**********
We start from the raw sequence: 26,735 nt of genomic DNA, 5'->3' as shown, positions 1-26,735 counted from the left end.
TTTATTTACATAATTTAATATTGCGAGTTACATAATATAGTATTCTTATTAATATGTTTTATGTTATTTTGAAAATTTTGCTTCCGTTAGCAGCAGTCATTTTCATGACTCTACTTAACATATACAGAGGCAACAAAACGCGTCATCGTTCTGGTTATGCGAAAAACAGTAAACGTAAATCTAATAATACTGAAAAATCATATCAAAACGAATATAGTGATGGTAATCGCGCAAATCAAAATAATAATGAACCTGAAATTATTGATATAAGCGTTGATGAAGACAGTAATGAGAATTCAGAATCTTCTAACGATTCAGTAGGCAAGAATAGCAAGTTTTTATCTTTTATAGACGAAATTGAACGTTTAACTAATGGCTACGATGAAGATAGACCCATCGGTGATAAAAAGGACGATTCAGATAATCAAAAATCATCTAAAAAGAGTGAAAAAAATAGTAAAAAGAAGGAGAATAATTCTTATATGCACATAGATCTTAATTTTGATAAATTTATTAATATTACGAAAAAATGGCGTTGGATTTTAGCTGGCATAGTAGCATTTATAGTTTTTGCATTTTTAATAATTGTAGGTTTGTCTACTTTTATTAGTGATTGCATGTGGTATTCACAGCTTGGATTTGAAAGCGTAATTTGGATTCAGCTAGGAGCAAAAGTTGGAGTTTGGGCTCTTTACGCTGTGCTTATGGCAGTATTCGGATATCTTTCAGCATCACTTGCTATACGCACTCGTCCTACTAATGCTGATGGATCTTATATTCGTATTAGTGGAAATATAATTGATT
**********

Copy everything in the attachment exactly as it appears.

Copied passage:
We start from the raw sequence: 26,735 nt of genomic DNA, 5'->3' as shown, positions 1-26,735 counted from the left end.
TTTATTTACATAATTTAATATTGCGAGTTACATAATATAGTATTCTTATTAATATGTTTTATGTTATTTTGAAAATTTTGCTTCCGTTAGCAGCAGTCATTTTCATGACTCTACTTAACATATACAGAGGCAACAAAACGCGTCATCGTTCTGGTTATGCGAAAAACAGTAAACGTAAATCTAATAATACTGAAAAATCATATCAAAACGAATATAGTGATGGTAATCGCGCAAATCAAAATAATAATGAACCTGAAATTATTGATATAAGCGTTGATGAAGACAGTAATGAGAATTCAGAATCTTCTAACGATTCAGTAGGCAAGAATAGCAAGTTTTTATCTTTTATAGACGAAATTGAACGTTTAACTAATGGCTACGATGAAGATAGACCCATCGGTGATAAAAAGGACGATTCAGATAATCAAAAATCATCTAAAAAGAGTGAAAAAAATAGTAAAAAGAAGGAGAATAATTCTTATATGCACATAGATCTTAATTTTGATAAATTTATTAATATTACGAAAAAATGGCGTTGGATTTTAGCTGGCATAGTAGCATTTATAGTTTTTGCATTTTTAATAATTGTAGGTTTGTCTACTTTTATTAGTGATTGCATGTGGTATTCACAGCTTGGATTTGAAAGCGTAATTTGGATTCAGCTAGGAGCAAAAGTTGGAGTTTGGGCTCTTTACGCTGTGCTTATGGCAGTATTCGGATATCTTTCAGCATCACTTGCTATACGCACTCGTCCTACTAATGCTGATGGATCTTATATTCGTATTAGTGGAAATATAATTGATT